Advertisement

Development characteristics and formation analysis of Baixiang earth fissure on North China plain

  • Jishan Xu
  • Jianbing PengEmail author
  • Yahong Deng
  • Feiyong Wang
Original Paper
  • 243 Downloads

Abstract

The Baixiang earth fissure is a typical earth fissure developed on the North China Plain, about 12 km in length, with NE40° trending, distinct linear emergence, and in good agreement with the South Baixiang fault. Its formation was the result of internal tectonic factors and external dynamic factors. The trenching and drilling data show that the strata in the earth fissure development zone have a striking “two-element” structure: the upper thick silty clay formation and the lower thick sand formation, providing the necessary space for the development of an earth fissure. The seismic exploration data show that the width of the developed earth fissure zone is determined by the fault structure buried at a certain depth under the strata and the horizontal stretching of the overburden. Constrained by such geological structure and stratal properties, a series of small “tensile cracks” are developed at different depths in the development zone. They are further affected by phenomena, such as formation compression and collapse, which are caused by groundwater seepage and sediment laden water migration in the lower sand formation under the influences of external factors (such as groundwater withdrawal and man-made concentrated irrigation). These cracks hence cut through to the earth surface and a cascade of cracks in a certain direction form linear surface fissures. This study importantly reveals the correlation mechanism between the various factors of earth fissures and the transformation mechanism of regional tectonic movements from deep to surface.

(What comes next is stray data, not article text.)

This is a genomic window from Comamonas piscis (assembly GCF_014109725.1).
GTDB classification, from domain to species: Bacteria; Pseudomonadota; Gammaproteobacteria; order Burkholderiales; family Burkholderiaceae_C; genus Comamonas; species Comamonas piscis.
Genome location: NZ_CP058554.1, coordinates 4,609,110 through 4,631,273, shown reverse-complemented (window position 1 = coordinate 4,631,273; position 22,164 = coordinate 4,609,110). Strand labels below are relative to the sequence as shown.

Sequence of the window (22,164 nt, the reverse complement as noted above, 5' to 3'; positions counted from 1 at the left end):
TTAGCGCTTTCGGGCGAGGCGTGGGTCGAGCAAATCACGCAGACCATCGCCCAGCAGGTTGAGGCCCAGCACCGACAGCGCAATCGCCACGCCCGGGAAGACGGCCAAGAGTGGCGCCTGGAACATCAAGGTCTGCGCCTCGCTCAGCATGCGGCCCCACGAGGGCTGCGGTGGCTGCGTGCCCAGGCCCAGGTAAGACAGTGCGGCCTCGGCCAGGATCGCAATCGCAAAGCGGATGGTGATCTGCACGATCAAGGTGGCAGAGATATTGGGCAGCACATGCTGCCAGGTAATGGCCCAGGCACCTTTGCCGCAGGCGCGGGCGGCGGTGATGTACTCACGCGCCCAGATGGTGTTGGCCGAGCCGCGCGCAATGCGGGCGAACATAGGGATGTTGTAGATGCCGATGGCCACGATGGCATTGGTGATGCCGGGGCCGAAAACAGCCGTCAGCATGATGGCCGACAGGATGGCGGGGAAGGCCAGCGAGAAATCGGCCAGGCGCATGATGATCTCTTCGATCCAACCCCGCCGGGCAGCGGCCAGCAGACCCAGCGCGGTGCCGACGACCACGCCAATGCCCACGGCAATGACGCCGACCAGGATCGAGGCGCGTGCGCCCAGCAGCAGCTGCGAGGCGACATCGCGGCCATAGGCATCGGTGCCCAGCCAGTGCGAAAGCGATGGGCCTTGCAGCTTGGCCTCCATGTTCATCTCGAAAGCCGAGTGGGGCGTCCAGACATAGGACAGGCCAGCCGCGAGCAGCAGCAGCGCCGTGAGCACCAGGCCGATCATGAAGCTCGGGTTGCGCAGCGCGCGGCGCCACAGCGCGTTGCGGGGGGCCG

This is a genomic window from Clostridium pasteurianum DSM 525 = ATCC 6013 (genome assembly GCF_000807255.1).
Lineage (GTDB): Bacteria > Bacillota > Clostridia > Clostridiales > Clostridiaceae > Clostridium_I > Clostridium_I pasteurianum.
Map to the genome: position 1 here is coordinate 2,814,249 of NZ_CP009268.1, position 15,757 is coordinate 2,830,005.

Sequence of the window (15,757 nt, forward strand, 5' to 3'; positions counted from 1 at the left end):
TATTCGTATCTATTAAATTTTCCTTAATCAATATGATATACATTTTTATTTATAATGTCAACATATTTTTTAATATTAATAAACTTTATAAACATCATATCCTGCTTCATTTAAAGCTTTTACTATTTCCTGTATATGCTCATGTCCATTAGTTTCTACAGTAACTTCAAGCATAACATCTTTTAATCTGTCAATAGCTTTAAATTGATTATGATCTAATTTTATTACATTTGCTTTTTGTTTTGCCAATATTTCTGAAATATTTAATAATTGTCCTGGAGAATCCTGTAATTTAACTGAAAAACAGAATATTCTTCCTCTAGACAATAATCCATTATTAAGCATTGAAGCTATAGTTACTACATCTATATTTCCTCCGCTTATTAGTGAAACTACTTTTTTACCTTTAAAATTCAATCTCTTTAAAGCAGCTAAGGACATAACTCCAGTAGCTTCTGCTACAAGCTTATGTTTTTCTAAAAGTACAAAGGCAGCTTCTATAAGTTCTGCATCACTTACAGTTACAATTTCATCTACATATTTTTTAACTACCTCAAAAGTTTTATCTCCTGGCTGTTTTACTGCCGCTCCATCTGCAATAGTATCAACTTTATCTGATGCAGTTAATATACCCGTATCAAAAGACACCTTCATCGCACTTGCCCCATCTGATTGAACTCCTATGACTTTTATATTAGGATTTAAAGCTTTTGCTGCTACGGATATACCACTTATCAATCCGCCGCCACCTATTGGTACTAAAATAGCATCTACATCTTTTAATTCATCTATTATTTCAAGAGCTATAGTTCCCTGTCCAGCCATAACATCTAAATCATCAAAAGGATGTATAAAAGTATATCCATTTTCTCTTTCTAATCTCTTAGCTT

Keywords

Earth fissure North China plain Land subsidence Groundwater Xingtai earthquake 

Notes

Acknowledgements

This research was supported by the Fundamental Research Funds for the Central Universities (Grant No. 2017XKQY99) and the Project Funded by the Priority Academic Program Development of Jiangsu Higher Education Institutions (PAPD).

References

  1. Auvinet C, Mendez E, Lermo J (2010) Advances in geotechnical characterization of soil fracturing in Mexico City basin. In: CarreonFreyre D, Cerca M, Galloway DL, SilvaCorona JJ (eds) Land subsidence, associated hazards and the role of natural resources development. IAHS, Wallingford, pp 33–38Google Scholar
  2. Brown S, Nicholls RJ (2015) Subsidence and human influences in mega deltas: The case of the Ganges-Brahmaputra-Meghna. Sci Total Environ 527:362–374.  https://doi.org/10.1016/j.scitotenv.2015.04.124